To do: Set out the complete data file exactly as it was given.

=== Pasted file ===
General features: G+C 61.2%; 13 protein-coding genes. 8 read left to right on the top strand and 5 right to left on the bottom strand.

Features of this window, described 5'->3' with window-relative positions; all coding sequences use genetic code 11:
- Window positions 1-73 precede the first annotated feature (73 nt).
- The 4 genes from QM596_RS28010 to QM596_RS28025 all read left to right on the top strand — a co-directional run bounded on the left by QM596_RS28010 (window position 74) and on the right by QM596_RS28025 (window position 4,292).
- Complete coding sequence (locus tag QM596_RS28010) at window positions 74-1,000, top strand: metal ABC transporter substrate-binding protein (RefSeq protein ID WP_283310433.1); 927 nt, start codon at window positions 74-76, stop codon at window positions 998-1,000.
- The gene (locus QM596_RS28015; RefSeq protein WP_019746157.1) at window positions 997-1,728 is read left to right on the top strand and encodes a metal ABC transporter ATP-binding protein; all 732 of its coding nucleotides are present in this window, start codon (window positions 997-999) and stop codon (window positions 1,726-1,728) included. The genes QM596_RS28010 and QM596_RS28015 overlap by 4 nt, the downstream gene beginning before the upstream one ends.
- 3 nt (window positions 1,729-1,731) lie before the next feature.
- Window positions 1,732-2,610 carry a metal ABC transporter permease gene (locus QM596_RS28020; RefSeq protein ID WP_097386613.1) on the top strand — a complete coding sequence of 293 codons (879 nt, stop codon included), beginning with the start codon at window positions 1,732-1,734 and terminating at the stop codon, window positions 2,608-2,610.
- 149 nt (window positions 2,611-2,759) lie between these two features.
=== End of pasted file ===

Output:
General features: G+C 61.2%; 13 protein-coding genes. 8 read left to right on the top strand and 5 right to left on the bottom strand.

Features of this window, described 5'->3' with window-relative positions; all coding sequences use genetic code 11:
- Window positions 1-73 precede the first annotated feature (73 nt).
- The 4 genes from QM596_RS28010 to QM596_RS28025 all read left to right on the top strand — a co-directional run bounded on the left by QM596_RS28010 (window position 74) and on the right by QM596_RS28025 (window position 4,292).
- Complete coding sequence (locus tag QM596_RS28010) at window positions 74-1,000, top strand: metal ABC transporter substrate-binding protein (RefSeq protein ID WP_283310433.1); 927 nt, start codon at window positions 74-76, stop codon at window positions 998-1,000.
- The gene (locus QM596_RS28015; RefSeq protein WP_019746157.1) at window positions 997-1,728 is read left to right on the top strand and encodes a metal ABC transporter ATP-binding protein; all 732 of its coding nucleotides are present in this window, start codon (window positions 997-999) and stop codon (window positions 1,726-1,728) included. The genes QM596_RS28010 and QM596_RS28015 overlap by 4 nt, the downstream gene beginning before the upstream one ends.
- 3 nt (window positions 1,729-1,731) lie before the next feature.
- Window positions 1,732-2,610 carry a metal ABC transporter permease gene (locus QM596_RS28020; RefSeq protein ID WP_097386613.1) on the top strand — a complete coding sequence of 293 codons (879 nt, stop codon included), beginning with the start codon at window positions 1,732-1,734 and terminating at the stop codon, window positions 2,608-2,610.
- 149 nt (window positions 2,611-2,759) lie between these two features.